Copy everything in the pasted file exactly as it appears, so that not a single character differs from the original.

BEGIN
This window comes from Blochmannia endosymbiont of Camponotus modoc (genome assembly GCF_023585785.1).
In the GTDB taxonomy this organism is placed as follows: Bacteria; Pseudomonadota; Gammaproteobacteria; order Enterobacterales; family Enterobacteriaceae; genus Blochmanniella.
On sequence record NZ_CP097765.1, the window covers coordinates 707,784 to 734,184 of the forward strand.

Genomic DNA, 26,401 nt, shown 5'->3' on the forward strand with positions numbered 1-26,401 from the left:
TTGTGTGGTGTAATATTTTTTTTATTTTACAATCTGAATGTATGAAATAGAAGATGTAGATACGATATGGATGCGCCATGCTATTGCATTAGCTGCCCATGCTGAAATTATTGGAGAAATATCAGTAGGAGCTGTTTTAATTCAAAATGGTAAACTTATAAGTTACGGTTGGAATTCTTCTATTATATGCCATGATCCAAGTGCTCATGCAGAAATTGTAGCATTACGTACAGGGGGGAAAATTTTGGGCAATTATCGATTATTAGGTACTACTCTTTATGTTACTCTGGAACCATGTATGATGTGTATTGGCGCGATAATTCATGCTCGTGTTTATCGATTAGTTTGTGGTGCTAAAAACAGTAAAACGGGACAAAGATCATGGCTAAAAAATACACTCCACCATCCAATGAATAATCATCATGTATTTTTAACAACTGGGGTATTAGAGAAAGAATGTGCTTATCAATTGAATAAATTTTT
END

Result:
This window comes from Blochmannia endosymbiont of Camponotus modoc (genome assembly GCF_023585785.1).
In the GTDB taxonomy this organism is placed as follows: Bacteria; Pseudomonadota; Gammaproteobacteria; order Enterobacterales; family Enterobacteriaceae; genus Blochmanniella.
On sequence record NZ_CP097765.1, the window covers coordinates 707,784 to 734,184 of the forward strand.

Genomic DNA, 26,401 nt, shown 5'->3' on the forward strand with positions numbered 1-26,401 from the left:
TTGTGTGGTGTAATATTTTTTTTATTTTACAATCTGAATGTATGAAATAGAAGATGTAGATACGATATGGATGCGCCATGCTATTGCATTAGCTGCCCATGCTGAAATTATTGGAGAAATATCAGTAGGAGCTGTTTTAATTCAAAATGGTAAACTTATAAGTTACGGTTGGAATTCTTCTATTATATGCCATGATCCAAGTGCTCATGCAGAAATTGTAGCATTACGTACAGGGGGGAAAATTTTGGGCAATTATCGATTATTAGGTACTACTCTTTATGTTACTCTGGAACCATGTATGATGTGTATTGGCGCGATAATTCATGCTCGTGTTTATCGATTAGTTTGTGGTGCTAAAAACAGTAAAACGGGACAAAGATCATGGCTAAAAAATACACTCCACCATCCAATGAATAATCATCATGTATTTTTAACAACTGGGGTATTAGAGAAAGAATGTGCTTATCAATTGAATAAATTTTT